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Will post-election federal appropriations be better for housing?

Congress granted itself a brief reprieve on federal appropriations by passing a continuing resolution but come December 9, FY 2017 appropriations will demand Congress’ attention again. Will a lame duck Congress return and finish the work of year-long appropriations? If the lame duck Congress uses another short-term continuing resolution to punt the question to the new Congress, will funding for housing look any better?

No and no. [considers mic-drop and exit stage left; thinks better of it]
Post-election, the party that gains seats will have every incentive to push decisions off into the new Congress. The Republicans have limited control over both Houses right now but delays in the Senate and the threat of a presidential veto mean either party can prevent action. The resulting continuing resolution would likely mean net reduction in the number of households helped.

Absent a windfall of federal funds that no one sees on the horizon, federal housing funding will only change with a renewed political will to make housing affordable to all.

And no mistake about it, making housing affordable for the roughly 75 percent of eligible households who receive no housing help would mean major new resources. The Bipartisan Policy Center’s Housing Commission estimated the cost at roughly $32 billion annually. A big federal commitment like that would likely generate lots of off-budget benefits in terms of better health, shorter commutes, less traffic, less pollution and more housing-related jobs, but the price tag is still there.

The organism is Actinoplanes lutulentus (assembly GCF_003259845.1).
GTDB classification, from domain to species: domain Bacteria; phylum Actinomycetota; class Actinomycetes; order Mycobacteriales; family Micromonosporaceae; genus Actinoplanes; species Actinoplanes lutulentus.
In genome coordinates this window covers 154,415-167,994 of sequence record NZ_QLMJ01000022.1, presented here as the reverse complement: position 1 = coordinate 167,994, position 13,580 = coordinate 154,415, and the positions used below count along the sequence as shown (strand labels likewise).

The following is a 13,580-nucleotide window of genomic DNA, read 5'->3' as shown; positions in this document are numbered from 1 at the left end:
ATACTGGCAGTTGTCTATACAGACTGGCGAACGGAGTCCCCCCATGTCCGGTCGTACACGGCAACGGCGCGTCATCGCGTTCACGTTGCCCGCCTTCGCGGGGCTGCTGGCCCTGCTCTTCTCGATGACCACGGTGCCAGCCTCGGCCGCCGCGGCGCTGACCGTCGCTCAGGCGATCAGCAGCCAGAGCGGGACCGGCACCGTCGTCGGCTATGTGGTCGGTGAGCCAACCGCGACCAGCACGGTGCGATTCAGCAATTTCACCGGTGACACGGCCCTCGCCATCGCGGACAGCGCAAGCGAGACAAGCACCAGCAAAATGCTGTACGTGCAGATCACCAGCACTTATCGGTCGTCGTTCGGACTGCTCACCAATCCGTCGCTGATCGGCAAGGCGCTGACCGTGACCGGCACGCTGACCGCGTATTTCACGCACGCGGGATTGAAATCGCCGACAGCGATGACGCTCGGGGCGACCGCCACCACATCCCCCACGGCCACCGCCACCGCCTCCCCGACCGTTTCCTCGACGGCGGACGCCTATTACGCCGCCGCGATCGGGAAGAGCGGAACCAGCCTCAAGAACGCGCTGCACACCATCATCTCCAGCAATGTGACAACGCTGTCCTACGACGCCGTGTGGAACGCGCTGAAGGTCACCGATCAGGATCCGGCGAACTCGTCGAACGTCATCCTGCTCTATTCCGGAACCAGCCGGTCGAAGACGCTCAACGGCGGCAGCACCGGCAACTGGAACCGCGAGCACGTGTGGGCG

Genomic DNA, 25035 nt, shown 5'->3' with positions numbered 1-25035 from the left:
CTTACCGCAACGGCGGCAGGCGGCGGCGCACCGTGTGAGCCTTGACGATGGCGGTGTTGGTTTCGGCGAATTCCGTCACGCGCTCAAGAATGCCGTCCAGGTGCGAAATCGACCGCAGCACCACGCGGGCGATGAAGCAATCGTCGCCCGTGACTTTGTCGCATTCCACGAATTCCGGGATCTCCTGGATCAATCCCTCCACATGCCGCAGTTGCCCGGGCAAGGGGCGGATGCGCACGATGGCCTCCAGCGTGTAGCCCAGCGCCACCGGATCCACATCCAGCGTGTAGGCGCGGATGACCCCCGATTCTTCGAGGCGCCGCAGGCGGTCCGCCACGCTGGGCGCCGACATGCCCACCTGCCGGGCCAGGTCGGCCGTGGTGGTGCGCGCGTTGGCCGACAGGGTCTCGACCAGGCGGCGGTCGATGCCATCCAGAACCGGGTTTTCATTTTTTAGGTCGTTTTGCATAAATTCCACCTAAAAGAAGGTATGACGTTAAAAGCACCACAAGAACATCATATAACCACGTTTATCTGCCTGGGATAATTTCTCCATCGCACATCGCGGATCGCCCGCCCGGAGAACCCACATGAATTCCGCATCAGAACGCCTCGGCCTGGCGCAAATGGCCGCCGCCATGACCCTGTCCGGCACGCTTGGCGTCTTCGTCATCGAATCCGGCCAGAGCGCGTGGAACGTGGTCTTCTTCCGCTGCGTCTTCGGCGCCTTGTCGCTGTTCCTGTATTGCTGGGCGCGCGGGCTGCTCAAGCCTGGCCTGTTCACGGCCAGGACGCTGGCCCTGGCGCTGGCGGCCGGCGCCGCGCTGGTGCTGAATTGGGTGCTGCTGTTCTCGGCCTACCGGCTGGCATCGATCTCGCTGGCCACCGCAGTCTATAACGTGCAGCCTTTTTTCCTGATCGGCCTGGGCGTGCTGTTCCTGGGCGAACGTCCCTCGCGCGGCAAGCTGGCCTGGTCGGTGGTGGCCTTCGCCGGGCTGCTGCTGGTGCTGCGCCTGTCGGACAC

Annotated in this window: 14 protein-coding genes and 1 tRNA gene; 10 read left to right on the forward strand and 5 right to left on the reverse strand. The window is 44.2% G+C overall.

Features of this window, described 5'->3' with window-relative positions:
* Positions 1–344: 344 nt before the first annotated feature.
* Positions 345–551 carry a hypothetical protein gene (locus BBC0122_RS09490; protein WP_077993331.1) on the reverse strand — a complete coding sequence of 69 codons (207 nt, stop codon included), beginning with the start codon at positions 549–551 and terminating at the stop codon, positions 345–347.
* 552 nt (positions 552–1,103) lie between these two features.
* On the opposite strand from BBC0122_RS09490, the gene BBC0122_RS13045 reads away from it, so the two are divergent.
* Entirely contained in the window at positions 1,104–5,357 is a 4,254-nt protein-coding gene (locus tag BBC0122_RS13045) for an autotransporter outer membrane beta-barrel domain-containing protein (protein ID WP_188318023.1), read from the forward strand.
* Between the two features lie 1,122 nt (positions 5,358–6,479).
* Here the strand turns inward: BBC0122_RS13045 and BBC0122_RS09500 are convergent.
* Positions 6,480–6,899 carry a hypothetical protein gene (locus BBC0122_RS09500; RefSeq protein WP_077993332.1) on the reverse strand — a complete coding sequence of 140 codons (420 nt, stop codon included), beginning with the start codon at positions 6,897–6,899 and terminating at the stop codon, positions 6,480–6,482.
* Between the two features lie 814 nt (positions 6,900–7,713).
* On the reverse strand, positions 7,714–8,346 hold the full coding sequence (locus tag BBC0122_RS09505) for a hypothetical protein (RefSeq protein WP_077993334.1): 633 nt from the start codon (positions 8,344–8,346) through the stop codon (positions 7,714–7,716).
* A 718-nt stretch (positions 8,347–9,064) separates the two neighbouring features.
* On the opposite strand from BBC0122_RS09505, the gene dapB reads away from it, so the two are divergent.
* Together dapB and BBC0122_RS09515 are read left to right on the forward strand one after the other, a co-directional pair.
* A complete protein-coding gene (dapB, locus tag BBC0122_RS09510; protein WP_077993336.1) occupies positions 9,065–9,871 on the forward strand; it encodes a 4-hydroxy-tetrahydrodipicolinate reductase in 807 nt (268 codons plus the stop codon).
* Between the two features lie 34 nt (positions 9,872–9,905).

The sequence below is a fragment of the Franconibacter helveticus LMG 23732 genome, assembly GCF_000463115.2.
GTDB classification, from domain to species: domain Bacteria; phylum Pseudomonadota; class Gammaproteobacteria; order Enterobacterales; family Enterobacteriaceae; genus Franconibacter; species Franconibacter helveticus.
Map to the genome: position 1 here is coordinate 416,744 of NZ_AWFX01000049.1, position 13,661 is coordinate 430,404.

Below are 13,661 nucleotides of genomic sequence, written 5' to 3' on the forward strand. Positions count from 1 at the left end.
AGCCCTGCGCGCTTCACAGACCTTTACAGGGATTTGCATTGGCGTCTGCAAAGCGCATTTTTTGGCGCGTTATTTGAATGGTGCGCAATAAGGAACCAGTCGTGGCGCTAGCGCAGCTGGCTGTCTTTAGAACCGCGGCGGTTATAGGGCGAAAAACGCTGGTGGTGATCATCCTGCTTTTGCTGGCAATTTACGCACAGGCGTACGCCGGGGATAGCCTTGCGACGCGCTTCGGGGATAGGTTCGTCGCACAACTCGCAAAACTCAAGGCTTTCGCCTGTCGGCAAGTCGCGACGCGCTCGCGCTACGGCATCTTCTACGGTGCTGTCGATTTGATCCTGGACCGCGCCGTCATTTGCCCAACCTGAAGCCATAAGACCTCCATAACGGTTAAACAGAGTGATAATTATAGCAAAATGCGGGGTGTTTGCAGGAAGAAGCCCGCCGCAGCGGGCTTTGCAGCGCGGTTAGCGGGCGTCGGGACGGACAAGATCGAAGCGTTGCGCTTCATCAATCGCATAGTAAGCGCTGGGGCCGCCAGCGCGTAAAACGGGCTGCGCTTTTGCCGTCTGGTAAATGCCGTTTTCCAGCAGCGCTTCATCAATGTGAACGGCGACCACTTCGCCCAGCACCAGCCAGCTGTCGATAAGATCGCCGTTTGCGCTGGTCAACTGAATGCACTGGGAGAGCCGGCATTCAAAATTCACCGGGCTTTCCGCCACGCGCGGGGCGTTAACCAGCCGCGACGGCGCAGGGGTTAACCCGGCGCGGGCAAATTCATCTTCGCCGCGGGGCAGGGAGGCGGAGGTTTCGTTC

Housing is largely a nonpartisan issue, for good or ill. Democrats may focus a bit more on urban housing issues and Republicans a little more on rural areas, but neither party looks at committing major new resources to housing as a way to distinguish itself from the other party. When a member of either party takes on housing issues, it tends to be in ways that address particular concerns in that member’s state or district. Recent examples include Senator Wyden’s new proposal for middle-income rental housing (a major issue in Portland) or Rep. Ross’ and Rep. Murphy’s private flood insurance bill (a major issue in Florida).

So the elections results, in terms of which party controls each house of Congress, are not likely to change housing funding in a major way. What could change it? More widespread understanding that helping people live closer to where they work, study and build their lives benefits everyone. A consensus among housers (who inform legislators) on a collection of needed policy actions. And a shared understanding that housing can create opportunity if we work together to give people more choices.

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